1972-01-21; Central Michigan Life
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hio State ByKENTAB.AC3KD '.. . « Special Affairs Editor trident William B. Boyd admitted S yesterday that he received pre- F* ££ considerationforthepresident's rl?Shio State University, 1^™ ressed, however, that he had * iheen a candidate for the position '*?Wte received any offer from OSU. f^s a student' enrollment of NSffSl President Novice. G. ^ett announced his retirement last JE Th& 62-year-old president served JjS'school's top administrator for 17 S¥ name was one of many which came ■in in the course of a search for the lib but I've never been contacted, nor Ee I ever been a candidate for the Sition. I don't expect any offer and I don't have any intention of leaying Cen- tral Michigan," the CMU President said. Boyd explained that candidacy represents the final serious consideration given to anyone after a preliminary search. He explained that as a candidate, the person indicates that he is seriously interested. t "Since I've never been contacted, then in that respect I'm not a candidate,'1' he said." „"I have a tremendous job here at Central," continued the President. "I'm involved, with many projects which I have a great deal of interest in and I like the people ,1 work with.( It would be a very difficult decision for me to leave for any other university job.,x Stories have been circulating in various newspapers in Ohio that Boyd was one of five educators seriously considered for the post. The COLUMBUS DISPATCH recently said that Boyd, along with Edwin Young, vice president and chancellor at the University of Wisconsin at Madison, were the Only two remaining for serious consideration for the OSU job. "If the story in the paper is correct, I feel indeed flattered that I was thought so highly of," said Boyd. "Ohio,State is a top university that I feel a great deal of affection for." The other three on the list were Daniel G. Aldrich, chancellor at the University of California at Irving, E. Laurence Chalmers, Jr., president of the University of Kansas, and Willard L. Boyd, president of the University of Iowa. "William B. Boyd has had previous association with Ohio State. The 48-year- old CMU President served as director of the honors program at OSU in 1965-66. Dr. Rx)ger M. Busfield; Jr., of CMU's Board of Trustees, said yesterday, "I don't think we'll lose William B. Boyd as our president to any other university at this time. I don't believe he'll be a candidate for a presidency elsewhere." Dr. Busfield noted that CMU presidents and vice presidents are to give the Board of Trustees, one year's notice before leaving a position. "I disregard all the recent stories as rumor;" said Dr. Busfield. Boyd said he wants to consider the incident closed. "It was a very embarrassing situation," he said. "I regard the entire thing as a big nuisance." The DISPATCH reported yesterday that the Ohio State University Board of Trustees is in the process of making a new list of potential candidates. Reporters in Ohio are still speculating that William B. Boyd's name will reappear on a new list. CENTRAL MICHIGAN Weekender" edition More features, columns and entertainment!! Volume 52, Number 45 Warriner Ghost??? Mt. Pleasant, Michigan, 48§58 Friday, January 21, 1972 See Page 9 Dorm councils join at Woldt-Emmons YES OR NO - Mary &ysak, dorm court judge of Woldt Hall, counts ballots while? Sue Sutton, council representative, keeps tally. By MARK LETT LIFE Student Affairs Editor In a flurry of balloting Tuesday and Wednesday, residents of Woldt and Emmons dormitories voted in favor of a proposal to combine their respective councils into xa joint organization to service both halls. The move, which passed easily in both dormitories, opens the door for realignment Of both dorm councils and construction of a new constitution. Emmons, which conducted elections Tuesday, passed the measure by an overwhelming 283-24 vote. The proposal was expected-to meet somewhat-stiffer opposition in Woldt, but it still passed with little difficulty, 291-17. DECISION LEFT TO COUNCILS With passage of the proposal, it will be up to existing Woldt-Emmons councils to decide whether or not to disband and schedule elections for represntatives for a new council. Job market for teachers overcrowded .^j *■ $ ,i^ late relief in sight By BRIAN HLAVATY LIFE Staff Writer Teaching, in recent years considered a siamour job because of the short'working year and rising salaries, how presents 1 exe Problem to those interested in wementary and secondary education. ' ari loh market for teachers in these 2s has been tightening up irt recent mLSxand there appears to be no immediate relief in sight, to* V.according to Michael Carey, assis- «k director of Placement,'stating there Lc 01[ers«PPly of teachers and an un- "ersuppiy of jobs is not completely true. '•In certain .areas of teaching there is bv*« ite °verjsupply which makes it ««remely difficult to get a job," he plains. "But there are definite areas Jjere jobs are available if one looks nar<i enough." ronX undersupply of men teachers cur- sntiy exists in Industrial, Vocational, fecial and Elementary Education. mese a mac ni.m,i^ «,„ »*„,-*. appears, however*, that Special Ed. might be feeling effects of an "oversell." "Special Ed. has long been cited as an open field but mow shows signs of filling up," says Carey based on statistics from the Registrar's office. - According to Robert Conneli, Registrar, CMU graduated only 18 teachers of the emotionally disturbed, in June, 1970-71. Twenty-six teachers of the mentally handicapped, however, graduated in June, 1970 and an additional 34 one. year later. CHANGING COMMITTMENTS "These figures seem to indicate ah opening in this, field which is true," states Cornell. "But you have to remember those people made committments two and three years ago when the market was somewhat better in all fields. ' "Registration data sheets collected in 1971 fall registration show 349 people indicated a preference to teach the emotionally disturbed while 386 were interested in.teaching the mentally handicapped," he reported. . .. "But in no way does this commit them Many will undoubtedly change and will have a major ^authorized in a completely different field. - „ "But it does show that within the next three years there quite possibly, will be a significant increase in Special Ed. teachers available. This could fill up much of the job market," he continues. UNCERTAIN FUTURE This uncertainty in the number of people entering various field helps create doubt regarding which fields may open up or grow tighter in the future. Fields where there is a definite over- supply of teachers are Social Studies ■ and English. Physical Education is also filling up rapidly. Registration data information shows from Fall, 1970 to Fall, 1971 students indicating a preference in History and English (both teaching and non-teaching) dropped from 558 to 383 and 725 to 580 respectively. A strong reason for this drop, according to Conneli, could be the growing lack of jobs in those fields. "We hesitate to tell incoming freshman'they should or should not go into a particular field because of job availability," Carey points out /"A' student should not enter a field that doesn't interest him just because he might find a job there." .»•>♦:■« •»»'♦*>* V iv»»«6«tv«*i*«.i«v**v*tV«.,i.<iVAV Another option will be retaining present dormitory representatives and merging the two bodies into one. In either case however, some juggling of top council positions will be necessary before the new body can act. Combining two dorm councils is not a new idea. Last year, Saxe and Herrig combined councils and drew up a joint constitution. SITUATION EXISTS AT SAXE-HERRIG Situations between Saxe-Herrig and" Woldt-Emmons are similar. Saxe and Herrig share a common lobby as do Woldt and Emmons. Because of the close proximity of the dormitories, it was decided forming a joint council would promote interTdormitory activities and enlarge the treasury for a wider scope of use. "We hope that by combining the two councils we will cut some communication problems that have existed between the two dormitories," stated Dale Cleland, Emmons head resident. "Last fall, we had a lot of hassle as to the amount that should come out of each dorm fund to buy a stereo for the lobby. "There has also been some debate over the money collected from pinball machines in the lobby," added Cleland. "Right now, Emmons is getting all money from the machines. We haven't drawn up a constitution yet but we're examining the system Saxe-Herrig uses. The joint council should solve a lot of problems between the two dorms if representatives react sensibly to it." DORMS PASS DRINKING LEGISLATION In other balloting, both Woldt and Emmons voted for passage of the proposal to extend consumption of alcoholic beverages into dormitories. An affirmi- tive vote of 75 percent of the combined .number of residents of the two dormitories was necessary for passage. Roughly 82 percent of the combined total voted in favor of the proposal. In Emmons, over 90 percent of the residents approved the proposal while over 92 percent of the Woldt residents voted affirmatively. Other dormitories including Merrill, Sweeney, Larzelere, Saxe and Herrig have also passed the University alcoholic beverage policy for dormitories. In many dorms, policy change is expected to go into effect.this week^ j* ':* <"a •lOttr 5 (/'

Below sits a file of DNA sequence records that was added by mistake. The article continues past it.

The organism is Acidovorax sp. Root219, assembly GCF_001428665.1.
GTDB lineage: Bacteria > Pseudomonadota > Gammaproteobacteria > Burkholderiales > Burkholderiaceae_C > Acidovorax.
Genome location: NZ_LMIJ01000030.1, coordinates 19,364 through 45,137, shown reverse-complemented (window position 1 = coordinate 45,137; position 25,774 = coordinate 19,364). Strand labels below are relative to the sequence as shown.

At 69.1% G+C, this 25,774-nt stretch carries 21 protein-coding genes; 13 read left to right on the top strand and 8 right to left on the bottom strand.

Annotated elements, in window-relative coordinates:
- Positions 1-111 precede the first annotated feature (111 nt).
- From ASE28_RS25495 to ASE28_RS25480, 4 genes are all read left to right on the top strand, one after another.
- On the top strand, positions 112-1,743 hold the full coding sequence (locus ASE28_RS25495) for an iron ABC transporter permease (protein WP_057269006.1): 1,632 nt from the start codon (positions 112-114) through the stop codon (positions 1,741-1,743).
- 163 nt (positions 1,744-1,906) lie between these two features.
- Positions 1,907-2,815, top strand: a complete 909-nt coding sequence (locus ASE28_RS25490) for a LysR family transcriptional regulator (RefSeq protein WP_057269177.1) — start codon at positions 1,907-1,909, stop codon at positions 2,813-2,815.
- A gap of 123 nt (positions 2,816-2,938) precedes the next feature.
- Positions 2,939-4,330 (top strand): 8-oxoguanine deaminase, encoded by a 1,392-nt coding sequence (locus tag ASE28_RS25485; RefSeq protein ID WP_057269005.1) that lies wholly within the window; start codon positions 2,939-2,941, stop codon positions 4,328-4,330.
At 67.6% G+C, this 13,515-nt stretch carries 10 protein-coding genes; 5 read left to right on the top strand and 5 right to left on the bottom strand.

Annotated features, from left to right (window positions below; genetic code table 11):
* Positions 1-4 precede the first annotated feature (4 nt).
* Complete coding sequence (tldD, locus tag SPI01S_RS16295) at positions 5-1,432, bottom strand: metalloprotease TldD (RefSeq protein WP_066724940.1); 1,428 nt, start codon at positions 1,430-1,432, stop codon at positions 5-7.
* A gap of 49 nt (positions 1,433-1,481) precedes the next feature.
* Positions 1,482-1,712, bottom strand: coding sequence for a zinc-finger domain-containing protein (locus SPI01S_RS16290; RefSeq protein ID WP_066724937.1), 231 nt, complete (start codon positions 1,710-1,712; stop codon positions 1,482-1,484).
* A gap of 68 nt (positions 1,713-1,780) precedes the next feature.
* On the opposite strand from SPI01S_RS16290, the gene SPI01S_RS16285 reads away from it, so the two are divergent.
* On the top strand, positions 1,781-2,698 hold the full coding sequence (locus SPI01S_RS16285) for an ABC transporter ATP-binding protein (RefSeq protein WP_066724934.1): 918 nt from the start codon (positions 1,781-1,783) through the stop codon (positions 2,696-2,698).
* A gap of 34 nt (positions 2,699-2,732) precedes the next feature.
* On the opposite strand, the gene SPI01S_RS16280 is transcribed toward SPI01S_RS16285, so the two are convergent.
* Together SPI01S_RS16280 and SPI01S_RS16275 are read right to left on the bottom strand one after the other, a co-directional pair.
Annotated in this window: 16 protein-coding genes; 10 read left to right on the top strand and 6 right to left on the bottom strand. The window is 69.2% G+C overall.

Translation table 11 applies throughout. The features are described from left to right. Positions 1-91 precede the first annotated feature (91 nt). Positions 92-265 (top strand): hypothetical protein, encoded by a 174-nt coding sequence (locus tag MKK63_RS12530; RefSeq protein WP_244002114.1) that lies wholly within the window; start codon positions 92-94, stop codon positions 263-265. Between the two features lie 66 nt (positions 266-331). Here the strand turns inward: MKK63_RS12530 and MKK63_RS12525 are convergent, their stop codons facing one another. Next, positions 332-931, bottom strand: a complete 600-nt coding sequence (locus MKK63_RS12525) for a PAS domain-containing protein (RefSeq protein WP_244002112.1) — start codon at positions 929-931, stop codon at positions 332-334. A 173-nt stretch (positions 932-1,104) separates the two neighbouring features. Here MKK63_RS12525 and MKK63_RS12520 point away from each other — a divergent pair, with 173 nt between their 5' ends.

|Title||1972-01-21; Central Michigan Life|
|Publisher||Students of Central Michigan University|
|Description||Friday, January 21, 1972 issue of the student newspaper of Central Michigan University. Also known as CM-Life. Originally published biweekly. Later published three times a week during the academic year and once a week during the summer. Began publication in 1941. Previously known as Central State Life. Issues from 1999 to the present are available online at the CMLife website.|
|Subject/Keywords||Central Michigan University - Newspapers; Mount Pleasant (Mich.) - Newspapers; Isabella County (Mich.) - Newspapers; College student newspapers and periodicals;|
|Copyright Permission||Copyright 1972 by Central Michigan University. This material is copyrighted and any further reproduction or distribution is prohibited.|